Mr Matthew Green: I suspect that whatever I said, I would not convince the hon. Lady. I thought that I had given some examples of where savings can be made. Many local government reorganisations have been botched. Let us take Shropshire, which was reorganised under the Conservative Government. After the county had made it clear that it wanted to retain two-tier government, the Government said, "No, we do not...

Regional Government (16 Jun 2004)

Mr Matthew Green: Yes, but in a very long-winded, involved way. The present tier of regional government was largely set up by the Conservatives; they set up Government offices. The result is that we now need accountability at that level, and democracy costs money.

Regional Government (16 Jun 2004)

Mr Matthew Green: No, not any more, because I am sure that the Conservative Front-Bench spokesman would like to speak. Democracy can cost money, but the argument for not having a democratic tier when powers are already exercised at that level is an argument for doing away with MPs. People might say that it must cost a lot to have MPs in Westminster. It is also an argument for doing away with councillors. One...

Town Planning (26 May 2004)

Mr Matthew Green: How much?

Town Planning (26 May 2004)

Mr Matthew Green: Does the hon. Gentleman share my concern that the Countryside Agency has just stopped giving grants to communities to produce village design statements as part of the vital villages scheme? I hope that he regrets that as much as I do.

Town Planning (26 May 2004)

Mr Matthew Green: We have just heard two speeches, but neither would bear a huge amount of detailed scrutiny. The Conservatives' motion is broadly on the point and for that reason we shall support it. However, it is only broadly there. There are difficulties with the Government's approach to planning. They are over-centralist. The recent Planning and Compulsory Purchase Bill takes powers away from local...

Town Planning (26 May 2004)

Mr Matthew Green: The hon. Lady may have a point, but there is a consensus that housing density should increase. She was verging on saying that that should not happen. However, in broad terms I agree with her. I have experience of local Conservatives in my area. Their approach to development seems to be to say no to everything. In fact, the Conservative party appears to have a planning policy that is "Always...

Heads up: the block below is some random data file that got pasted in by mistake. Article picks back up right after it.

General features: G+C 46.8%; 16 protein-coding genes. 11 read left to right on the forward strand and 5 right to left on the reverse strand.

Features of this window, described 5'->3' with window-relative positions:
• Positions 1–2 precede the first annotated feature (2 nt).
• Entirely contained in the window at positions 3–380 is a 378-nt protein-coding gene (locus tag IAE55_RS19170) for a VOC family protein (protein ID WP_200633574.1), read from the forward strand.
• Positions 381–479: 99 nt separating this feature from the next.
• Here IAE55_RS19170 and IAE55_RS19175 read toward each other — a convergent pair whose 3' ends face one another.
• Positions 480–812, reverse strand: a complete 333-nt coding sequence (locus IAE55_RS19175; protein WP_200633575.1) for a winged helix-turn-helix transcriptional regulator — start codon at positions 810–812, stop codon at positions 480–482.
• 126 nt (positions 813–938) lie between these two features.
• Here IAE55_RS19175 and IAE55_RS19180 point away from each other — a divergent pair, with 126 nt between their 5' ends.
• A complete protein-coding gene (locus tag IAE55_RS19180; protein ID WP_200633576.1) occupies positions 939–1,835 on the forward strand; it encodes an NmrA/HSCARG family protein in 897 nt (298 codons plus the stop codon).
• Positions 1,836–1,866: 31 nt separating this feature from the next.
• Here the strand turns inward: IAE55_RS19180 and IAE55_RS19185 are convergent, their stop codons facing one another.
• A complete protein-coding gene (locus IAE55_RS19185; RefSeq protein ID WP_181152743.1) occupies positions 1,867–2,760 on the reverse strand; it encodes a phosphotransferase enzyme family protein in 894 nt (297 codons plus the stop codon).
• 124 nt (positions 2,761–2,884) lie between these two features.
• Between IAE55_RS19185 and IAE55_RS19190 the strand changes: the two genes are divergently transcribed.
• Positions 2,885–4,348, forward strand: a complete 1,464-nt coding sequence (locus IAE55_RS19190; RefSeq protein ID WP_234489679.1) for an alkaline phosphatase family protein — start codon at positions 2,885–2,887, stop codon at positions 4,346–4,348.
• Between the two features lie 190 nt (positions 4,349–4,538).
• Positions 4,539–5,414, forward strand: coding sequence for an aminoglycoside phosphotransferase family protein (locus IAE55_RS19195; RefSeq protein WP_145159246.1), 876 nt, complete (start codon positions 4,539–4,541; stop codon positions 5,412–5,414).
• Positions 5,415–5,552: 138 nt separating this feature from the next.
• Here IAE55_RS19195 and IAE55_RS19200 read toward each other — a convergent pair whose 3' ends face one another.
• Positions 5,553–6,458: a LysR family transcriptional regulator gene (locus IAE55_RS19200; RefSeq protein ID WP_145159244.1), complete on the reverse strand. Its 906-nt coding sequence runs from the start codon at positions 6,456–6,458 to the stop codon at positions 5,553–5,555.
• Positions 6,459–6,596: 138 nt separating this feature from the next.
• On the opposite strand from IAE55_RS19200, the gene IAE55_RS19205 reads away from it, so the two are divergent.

Town Planning (26 May 2004)

Mr Matthew Green: I will not give way because I am conscious of how much time was taken up by the first two speeches and I realise that other Members want to speak. There is a policy vacuum in the Conservative party. The one occasion on which the Conservatives announced a policy on planning and housing was Monday. The hon. Member for South Holland and The Deepings (Mr. Hayes) made the announcement and then...

Town Planning (26 May 2004)

Mr Matthew Green: I would be very surprised if Liberal Democrat councillors throughout the counties did not point out the Conservatives' failure to defend elected members over unelected regional authorities. I would also be surprised if it did not get mentioned in the odd "Focus" leaflet. Members from other parties like to mention "Focus" leaflets, but before they jumped up I thought that I would do it for...

Town Planning (26 May 2004)

Mr Matthew Green: I would not want to vilify supermarkets or go as far as Lord Rooker, who speaks for the ODPM in the House of Lords. Only a couple of months ago, he referred to "the spivs in the retail industry"—[ Official Report, House of Lords, 5 February 2004; Vol. 657, c. 854.]— not, I think, one of the highlights of recent ODMP speeches. There are, however, problems with supermarket developments,...